Lirneasia’s senior research fellow Payal Malik had published the Herfindahl-Hirschman Index (HHI) – the index for market concentration – in the telecom markets of South Asian countries, last year. Lower the HHI, higher the competitiveness in a market.

India’s turned out to be the lowest at 2000, as compared to Indonesia’s 3400 and Thailand’s 3900. Among the western markets, USA’s stood at 2529 and UK’s at 2309. In fact, India’s competitiveness is close to the US anti-trust guidelines’ threshold for market trustworthiness – a HHI between 1000 and 1800.

“With that level of competition, the assumption that price cut by one telco will be followed suit by all its counterparts in the market is valid,” Ms.Malik said. “So, it can be expected that RComm’s move will mark yet another nosedive in our mobile tariffs.”

But, whether that happens or not the BOP survey indicates that RComm’s target low ARPU segment is not likely to shift from its existing service provider. “But, RComm GSM is likely to create a new subscriber base from the presently ‘unconnected’ lot through their rock bottom tariffs,” Ms.Malik said.

About 40% of the BOP respondents who would not even consider shifting their service provider said that the reason for saying so was that they did not want to change their number. “So, introduction of number portability means the pricing becomes more aggressive and competition more cut-throat,” Mr.Samarajiva said.

Ironically, stiff competition among telcos seems to be breeding customer retention rather than attrition in the Indian mobile market.

Source: Economic Times of India

Next-gen mobile broadband is a key ticket, if not the ticket, out of the global economic slump, according to a GSM Association panel calling for regulators to develop frameworks and spectrum policies encouraging mobile broadband investment.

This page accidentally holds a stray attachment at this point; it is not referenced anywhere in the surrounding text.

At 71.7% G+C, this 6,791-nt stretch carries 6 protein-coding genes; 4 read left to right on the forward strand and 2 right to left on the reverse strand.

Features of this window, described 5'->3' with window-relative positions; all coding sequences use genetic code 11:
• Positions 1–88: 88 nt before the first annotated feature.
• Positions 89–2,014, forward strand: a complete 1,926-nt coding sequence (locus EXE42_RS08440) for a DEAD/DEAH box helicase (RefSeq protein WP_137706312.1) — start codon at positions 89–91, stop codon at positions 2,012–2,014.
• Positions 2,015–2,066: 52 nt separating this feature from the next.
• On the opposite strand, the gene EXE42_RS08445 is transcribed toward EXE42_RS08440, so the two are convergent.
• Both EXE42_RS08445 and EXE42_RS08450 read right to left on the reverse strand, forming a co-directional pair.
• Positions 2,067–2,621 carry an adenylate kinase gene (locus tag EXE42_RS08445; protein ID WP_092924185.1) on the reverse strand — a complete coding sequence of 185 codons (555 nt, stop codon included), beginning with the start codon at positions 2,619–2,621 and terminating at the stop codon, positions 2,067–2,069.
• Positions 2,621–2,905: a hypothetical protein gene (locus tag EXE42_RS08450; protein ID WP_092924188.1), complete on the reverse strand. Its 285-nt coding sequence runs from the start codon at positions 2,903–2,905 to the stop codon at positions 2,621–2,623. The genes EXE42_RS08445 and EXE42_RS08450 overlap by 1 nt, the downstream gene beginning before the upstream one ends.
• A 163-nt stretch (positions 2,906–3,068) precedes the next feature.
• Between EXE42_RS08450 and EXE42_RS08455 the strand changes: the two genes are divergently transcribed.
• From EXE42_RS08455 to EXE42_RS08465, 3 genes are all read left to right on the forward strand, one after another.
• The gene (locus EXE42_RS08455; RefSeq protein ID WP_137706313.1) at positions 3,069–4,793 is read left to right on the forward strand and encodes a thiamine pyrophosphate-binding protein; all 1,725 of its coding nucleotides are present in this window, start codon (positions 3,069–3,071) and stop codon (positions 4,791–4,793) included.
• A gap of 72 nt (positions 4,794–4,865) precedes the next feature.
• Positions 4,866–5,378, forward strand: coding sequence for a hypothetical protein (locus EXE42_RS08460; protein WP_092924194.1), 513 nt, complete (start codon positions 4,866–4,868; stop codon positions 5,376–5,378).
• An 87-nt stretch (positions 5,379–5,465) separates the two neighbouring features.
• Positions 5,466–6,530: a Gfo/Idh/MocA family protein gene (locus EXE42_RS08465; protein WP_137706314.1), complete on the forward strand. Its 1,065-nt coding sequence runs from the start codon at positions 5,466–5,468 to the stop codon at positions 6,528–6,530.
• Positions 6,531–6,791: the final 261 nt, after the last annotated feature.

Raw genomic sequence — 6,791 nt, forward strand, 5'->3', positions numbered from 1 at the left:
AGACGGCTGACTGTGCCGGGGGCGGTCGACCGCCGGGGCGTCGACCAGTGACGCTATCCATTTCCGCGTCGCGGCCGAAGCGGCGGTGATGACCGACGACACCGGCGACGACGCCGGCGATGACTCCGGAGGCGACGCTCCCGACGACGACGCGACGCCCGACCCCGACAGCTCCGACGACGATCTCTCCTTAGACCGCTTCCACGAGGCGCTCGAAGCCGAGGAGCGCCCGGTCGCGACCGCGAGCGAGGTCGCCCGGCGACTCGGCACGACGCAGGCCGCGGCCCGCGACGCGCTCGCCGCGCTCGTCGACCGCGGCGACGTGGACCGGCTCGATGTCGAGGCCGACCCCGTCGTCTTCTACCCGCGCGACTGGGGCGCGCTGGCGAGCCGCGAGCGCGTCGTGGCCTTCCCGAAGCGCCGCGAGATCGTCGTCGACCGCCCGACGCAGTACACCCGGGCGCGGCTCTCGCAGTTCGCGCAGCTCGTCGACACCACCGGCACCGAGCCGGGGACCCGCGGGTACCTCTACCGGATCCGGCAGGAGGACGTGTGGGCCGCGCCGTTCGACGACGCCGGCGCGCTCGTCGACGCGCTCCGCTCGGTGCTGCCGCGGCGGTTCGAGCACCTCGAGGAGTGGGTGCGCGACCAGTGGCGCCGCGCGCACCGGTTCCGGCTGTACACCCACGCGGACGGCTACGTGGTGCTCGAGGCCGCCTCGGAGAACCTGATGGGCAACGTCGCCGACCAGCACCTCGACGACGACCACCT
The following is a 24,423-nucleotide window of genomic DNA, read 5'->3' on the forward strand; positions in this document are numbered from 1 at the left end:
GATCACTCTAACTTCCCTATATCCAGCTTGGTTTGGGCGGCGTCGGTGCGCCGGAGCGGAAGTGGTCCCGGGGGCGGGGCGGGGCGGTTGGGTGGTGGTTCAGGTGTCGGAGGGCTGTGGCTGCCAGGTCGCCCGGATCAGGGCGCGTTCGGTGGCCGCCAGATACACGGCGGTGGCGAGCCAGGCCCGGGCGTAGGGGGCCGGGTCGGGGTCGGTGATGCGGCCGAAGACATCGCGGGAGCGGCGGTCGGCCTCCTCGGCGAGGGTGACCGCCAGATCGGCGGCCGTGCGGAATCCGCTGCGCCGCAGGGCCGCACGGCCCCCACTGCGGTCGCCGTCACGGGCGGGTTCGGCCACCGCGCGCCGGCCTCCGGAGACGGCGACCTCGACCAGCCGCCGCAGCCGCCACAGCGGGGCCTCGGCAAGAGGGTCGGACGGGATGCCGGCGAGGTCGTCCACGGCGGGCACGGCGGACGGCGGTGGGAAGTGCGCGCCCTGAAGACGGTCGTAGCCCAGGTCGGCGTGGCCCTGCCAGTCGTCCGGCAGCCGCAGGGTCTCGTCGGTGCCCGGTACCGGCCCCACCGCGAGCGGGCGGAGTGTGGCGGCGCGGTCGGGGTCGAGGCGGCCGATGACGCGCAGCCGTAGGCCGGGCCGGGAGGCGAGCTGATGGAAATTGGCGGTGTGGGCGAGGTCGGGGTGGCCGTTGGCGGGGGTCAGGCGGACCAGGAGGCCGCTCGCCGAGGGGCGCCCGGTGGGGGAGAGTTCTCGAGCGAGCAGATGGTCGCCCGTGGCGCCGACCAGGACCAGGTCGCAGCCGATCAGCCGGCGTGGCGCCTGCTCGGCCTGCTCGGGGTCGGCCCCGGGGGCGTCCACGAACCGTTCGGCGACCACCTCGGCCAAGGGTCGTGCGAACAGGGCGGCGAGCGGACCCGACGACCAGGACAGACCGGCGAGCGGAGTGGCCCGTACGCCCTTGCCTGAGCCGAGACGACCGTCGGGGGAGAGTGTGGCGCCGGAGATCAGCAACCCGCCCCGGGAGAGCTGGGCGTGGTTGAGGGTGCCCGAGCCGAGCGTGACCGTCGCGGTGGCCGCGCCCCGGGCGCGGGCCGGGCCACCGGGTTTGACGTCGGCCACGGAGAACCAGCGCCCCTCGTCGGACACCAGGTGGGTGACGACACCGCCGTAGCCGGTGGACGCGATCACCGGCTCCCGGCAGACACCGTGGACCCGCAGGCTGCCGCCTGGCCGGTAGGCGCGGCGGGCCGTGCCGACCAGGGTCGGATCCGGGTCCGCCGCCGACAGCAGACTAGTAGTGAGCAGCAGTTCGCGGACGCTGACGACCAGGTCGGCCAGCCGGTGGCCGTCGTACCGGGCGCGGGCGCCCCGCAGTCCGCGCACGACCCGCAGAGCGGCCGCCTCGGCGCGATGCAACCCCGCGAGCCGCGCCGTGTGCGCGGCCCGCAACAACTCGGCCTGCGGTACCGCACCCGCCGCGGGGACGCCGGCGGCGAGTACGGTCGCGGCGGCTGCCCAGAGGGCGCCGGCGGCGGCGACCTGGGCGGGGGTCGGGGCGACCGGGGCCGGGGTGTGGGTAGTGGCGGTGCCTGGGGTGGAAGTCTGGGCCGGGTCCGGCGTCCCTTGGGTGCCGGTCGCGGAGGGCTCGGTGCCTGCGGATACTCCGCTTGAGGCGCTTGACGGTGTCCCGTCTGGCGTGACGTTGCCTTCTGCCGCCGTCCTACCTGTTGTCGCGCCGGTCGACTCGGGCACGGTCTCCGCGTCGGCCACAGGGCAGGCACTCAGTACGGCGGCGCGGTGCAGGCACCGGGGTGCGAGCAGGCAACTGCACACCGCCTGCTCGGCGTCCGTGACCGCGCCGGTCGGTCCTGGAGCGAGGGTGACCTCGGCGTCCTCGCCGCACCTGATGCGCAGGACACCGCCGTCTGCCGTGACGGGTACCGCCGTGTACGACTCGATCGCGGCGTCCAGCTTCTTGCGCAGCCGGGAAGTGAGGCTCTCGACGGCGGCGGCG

Development economist Jeffery Sachs, director of The Earth Institute at Columbia University, said at the Mobile World Congress Monday that the current economic meltdown was shaping up as “the most ferocious recession in recent history”, with $35 trillion in paper wealth lost in the last 12-24 months.

He said the mobile industry would play a key role in economic recovery as governments needed to look for new ways to restimulate the economy.

“The mobile sector will be resilient, and will drive important innovation in vital services, energy saving and sustainability,” Sachs said at a GSMA press conference.

Sachs’ comments echoed previous claims by the GSMA even before the current crisis that mobile investment is a key tool that governments can use to boost their GDPs.

At Monday’s press conference, GSMA chief Rob Conway reiterated the industry association’s position that governments must create a favorable regulatory environment for mobile operators, especially in light of the current crisis.

“Economists point to infrastructure spend as a way out of this. Mobile broadband in particular can be an engine for growth if governments set the right framework,” Conway said. “The mobile industry is one of the few not asking for a bailout. We are best able to withstand the downturn, and the best positioned to offer a way out.”